CHOP streams of values synchronicity?

Hi there,

maybe this is a question that doesn’t make sense here (but some of you know I’m coming from Max and I need to figure out how to retrieve concepts I know and how it works in TD)

In Max, there is the task scheduler.
Messages are NEVER received exactly at the same moment, but consecutively (even if VERY VERY closely)

If I export values from 3 CHOPs Beat, for instance, to RGB value of a Constant TOP, is there some priorities I’d need to know for my stream ? I mean, is there a rule that makes my first value (the most at the top, or the most at something) to be received first ? then the 2nd etc ??

Is it the same if I connect nodes directly ? (I mean, against exporting)
For instance, a combine CHOP fed by 3 values, which one is processed/received at first ?

As fas as I understood, I thought CHOPs were related to sampling rate, so, emitting values always. But I’m now confused. DAT seems to be close to message level in Max (message & matrices) as we need to bang, to ask to a DAT node to cook and pop out.

Any discussions about this would help me a lot.

Hi @julien !

Things work a little differently in TouchDesigner. In Touch, the system uses a pull mechanism to analyze the dependency graph (If node D is the final output, and C feeds into D, and A and B feed into C, the depdency graph ((A)+(B)) -> C -> D will be created and then executed.

Every node is a separate high level function. As a side note, every TOP is a separate openGL call. Therefore, there is always a valid sequential set of operations to execute.

At the same time, note that the depth of cooking is dynamic. So let’s say nodes A and B are large images on disk (moviefilein TOP), node C is an operation that can be static (like the Blur TOP), and then node D is dynamic, (like a level TOP with an animated parameter). TouchDesigner is smart enough to understand that A and B won’t change, therefore C won’t change, but D would still change. So basically on the first frame, the images in A and B would cook once, pass into C which would cook once, and then pass into D that would cook once. On frame two, A and B don’t update, so C doesn’t need to update, but D has and animated parameter so D would be the only operator that would cook on frame 2 or any subsequent frame, unless something changes with nodes A, B, or C.

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Thanks a lot, @pointshader.
And I also progressively understand why TD is so optimized.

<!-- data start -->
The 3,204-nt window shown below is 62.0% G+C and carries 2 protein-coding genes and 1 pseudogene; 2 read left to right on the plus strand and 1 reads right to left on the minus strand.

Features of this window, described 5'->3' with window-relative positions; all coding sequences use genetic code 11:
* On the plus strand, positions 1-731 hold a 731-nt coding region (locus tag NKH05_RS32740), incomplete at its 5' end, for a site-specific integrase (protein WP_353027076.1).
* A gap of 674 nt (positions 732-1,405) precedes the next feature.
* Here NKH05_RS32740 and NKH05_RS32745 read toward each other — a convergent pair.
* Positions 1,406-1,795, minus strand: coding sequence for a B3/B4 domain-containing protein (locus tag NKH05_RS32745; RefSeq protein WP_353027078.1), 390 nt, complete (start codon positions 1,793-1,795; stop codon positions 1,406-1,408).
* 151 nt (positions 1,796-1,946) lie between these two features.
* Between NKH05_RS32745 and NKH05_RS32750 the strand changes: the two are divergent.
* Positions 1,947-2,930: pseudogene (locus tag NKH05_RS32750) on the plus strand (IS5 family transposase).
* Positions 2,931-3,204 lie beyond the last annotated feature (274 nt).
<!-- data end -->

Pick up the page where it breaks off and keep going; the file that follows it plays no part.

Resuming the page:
Actually, I also understood that CHOP, in case of multiple channels cooked, are cooking everything at each frame (if required, I mean, considering your explanation)… I mean, synchronously.

I’d say:

  • a one channel CHOP gives samples (consecutive values over time), reminding me float or integer single item list generator in max
  • a multiple channel CHOP gives channels (multiple flows of samples, each sample of each flow cooked at each frame and the whole popped out together simultaneously), reminding me lists in Max (which are pretty different) … actually this is more like multichannel objects in MSP (would need to dig the analogy, I’m not completely ok with that, btw)

thanks a lot for the whole explanation about the graph etc.

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(Looks like the second part of my answer wasn’t included)
To answer the second part of your question, essentially all parameters necessary for the operator’s function to execute are collected and evaluated right before the execution of the main operator code. The order of the parameter evaluations for a specific operator do not have a guaranteed order of operation, but since TouchDesigner works with a frame based execution system, and each operator is essentially a function with (# of parameters) arguments, it “doesn’t matter”.

To reply to your reply, it’s actually even more complicated. The number of operation modes of a chop are ( Single Channel or multi channel ) * (Single Sample or Multi Sample) * (Timeslicing On or Off). But to start off, just grasping the 2x2 matrix of single/multi channel vs single/multi sample will go a LONG ways towards making the chops intuitive. Because unfortunately, most chops literally change what they do in between single sample and multi sample mode, which can be quite confusing at first.

In max, for audio cables there’s always a set number of samples (your sample rate), defaulting to a single channel (unless you use multichannel objects).
In max, for message cables, there’s only every 1 sample (which is executed at your scheduler poll rate). Lists in max would be the equivalent of a single sample but multi channel.

Timeslicing sits on top of all of this. Basically, if your project is set to 60 fps and the sample rate of the chop is 60fps, but you drop to 30fps because your frames are heavy, how should the missing/extra data be handled? TouchDesigner timeslices, and automatically calculates that if the project WAS running at 60fps that there would have been 2 samples calculated, and delivers BOTH samples as it’s output. This makes the mode switch to multisample mode, and can be the source of hard to detect bugs in more advanced CHOP networks.

I highly recommend reading the following articles if you’re digging this deep.




https://docs.derivative.ca/CHOP (Difference Between a Sample and a Frame section)
https://docs.derivative.ca/Time_Slicing
https://docs.derivative.ca/Extend_Conditions